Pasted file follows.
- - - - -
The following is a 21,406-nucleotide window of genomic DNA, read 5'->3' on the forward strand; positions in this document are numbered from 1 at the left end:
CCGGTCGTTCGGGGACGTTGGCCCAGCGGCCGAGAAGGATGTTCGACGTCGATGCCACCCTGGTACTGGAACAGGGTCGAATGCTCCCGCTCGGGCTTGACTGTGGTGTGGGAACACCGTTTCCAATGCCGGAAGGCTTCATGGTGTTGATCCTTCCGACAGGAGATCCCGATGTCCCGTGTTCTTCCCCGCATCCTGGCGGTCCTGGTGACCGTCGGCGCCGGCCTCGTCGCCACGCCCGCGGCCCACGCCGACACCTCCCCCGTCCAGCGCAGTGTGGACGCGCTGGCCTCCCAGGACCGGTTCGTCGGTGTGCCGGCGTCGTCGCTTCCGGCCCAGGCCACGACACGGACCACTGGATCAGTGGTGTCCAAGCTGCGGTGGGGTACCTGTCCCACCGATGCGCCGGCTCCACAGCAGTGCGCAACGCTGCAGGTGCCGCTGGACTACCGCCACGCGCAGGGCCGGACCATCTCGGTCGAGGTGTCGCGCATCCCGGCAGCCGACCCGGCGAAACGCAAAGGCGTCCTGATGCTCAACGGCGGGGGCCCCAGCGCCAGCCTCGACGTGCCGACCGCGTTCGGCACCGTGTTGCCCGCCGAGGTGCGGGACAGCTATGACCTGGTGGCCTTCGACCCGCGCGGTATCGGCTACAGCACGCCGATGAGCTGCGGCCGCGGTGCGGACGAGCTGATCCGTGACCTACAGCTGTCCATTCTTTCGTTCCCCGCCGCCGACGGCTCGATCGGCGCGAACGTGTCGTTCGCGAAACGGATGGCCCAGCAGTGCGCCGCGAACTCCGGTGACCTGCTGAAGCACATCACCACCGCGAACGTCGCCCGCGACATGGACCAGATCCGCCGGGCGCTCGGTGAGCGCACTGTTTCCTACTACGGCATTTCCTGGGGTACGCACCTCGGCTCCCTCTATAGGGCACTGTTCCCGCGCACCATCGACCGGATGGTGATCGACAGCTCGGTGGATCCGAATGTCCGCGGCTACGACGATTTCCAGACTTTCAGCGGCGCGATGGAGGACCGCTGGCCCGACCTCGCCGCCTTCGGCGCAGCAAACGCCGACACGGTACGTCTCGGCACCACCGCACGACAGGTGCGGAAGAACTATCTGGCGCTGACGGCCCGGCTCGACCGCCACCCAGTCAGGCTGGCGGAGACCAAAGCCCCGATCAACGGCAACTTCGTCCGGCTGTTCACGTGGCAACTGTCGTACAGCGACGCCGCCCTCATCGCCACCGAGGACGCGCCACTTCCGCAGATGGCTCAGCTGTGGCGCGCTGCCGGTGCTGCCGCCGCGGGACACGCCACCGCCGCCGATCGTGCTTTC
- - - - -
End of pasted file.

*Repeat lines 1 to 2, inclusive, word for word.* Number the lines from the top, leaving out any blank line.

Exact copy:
The following is a 21,406-nucleotide window of genomic DNA, read 5'->3' on the forward strand; positions in this document are numbered from 1 at the left end:
CCGGTCGTTCGGGGACGTTGGCCCAGCGGCCGAGAAGGATGTTCGACGTCGATGCCACCCTGGTACTGGAACAGGGTCGAATGCTCCCGCTCGGGCTTGACTGTGGTGTGGGAACACCGTTTCCAATGCCGGAAGGCTTCATGGTGTTGATCCTTCCGACAGGAGATCCCGATGTCCCGTGTTCTTCCCCGCATCCTGGCGGTCCTGGTGACCGTCGGCGCCGGCCTCGTCGCCACGCCCGCGGCCCACGCCGACACCTCCCCCGTCCAGCGCAGTGTGGACGCGCTGGCCTCCCAGGACCGGTTCGTCGGTGTGCCGGCGTCGTCGCTTCCGGCCCAGGCCACGACACGGACCACTGGATCAGTGGTGTCCAAGCTGCGGTGGGGTACCTGTCCCACCGATGCGCCGGCTCCACAGCAGTGCGCAACGCTGCAGGTGCCGCTGGACTACCGCCACGCGCAGGGCCGGACCATCTCGGTCGAGGTGTCGCGCATCCCGGCAGCCGACCCGGCGAAACGCAAAGGCGTCCTGATGCTCAACGGCGGGGGCCCCAGCGCCAGCCTCGACGTGCCGACCGCGTTCGGCACCGTGTTGCCCGCCGAGGTGCGGGACAGCTATGACCTGGTGGCCTTCGACCCGCGCGGTATCGGCTACAGCACGCCGATGAGCTGCGGCCGCGGTGCGGACGAGCTGATCCGTGACCTACAGCTGTCCATTCTTTCGTTCCCCGCCGCCGACGGCTCGATCGGCGCGAACGTGTCGTTCGCGAAACGGATGGCCCAGCAGTGCGCCGCGAACTCCGGTGACCTGCTGAAGCACATCACCACCGCGAACGTCGCCCGCGACATGGACCAGATCCGCCGGGCGCTCGGTGAGCGCACTGTTTCCTACTACGGCATTTCCTGGGGTACGCACCTCGGCTCCCTCTATAGGGCACTGTTCCCGCGCACCATCGACCGGATGGTGATCGACAGCTCGGTGGATCCGAATGTCCGCGGCTACGACGATTTCCAGACTTTCAGCGGCGCGATGGAGGACCGCTGGCCCGACCTCGCCGCCTTCGGCGCAGCAAACGCCGACACGGTACGTCTCGGCACCACCGCACGACAGGTGCGGAAGAACTATCTGGCGCTGACGGCCCGGCTCGACCGCCACCCAGTCAGGCTGGCGGAGACCAAAGCCCCGATCAACGGCAACTTCGTCCGGCTGTTCACGTGGCAACTGTCGTACAGCGACGCCGCCCTCATCGCCACCGAGGACGCGCCACTTCCGCAGATGGCTCAGCTGTGGCGCGCTGCCGGTGCTGCCGCCGCGGGACACGCCACCGCCGCCGATCGTGCTTTC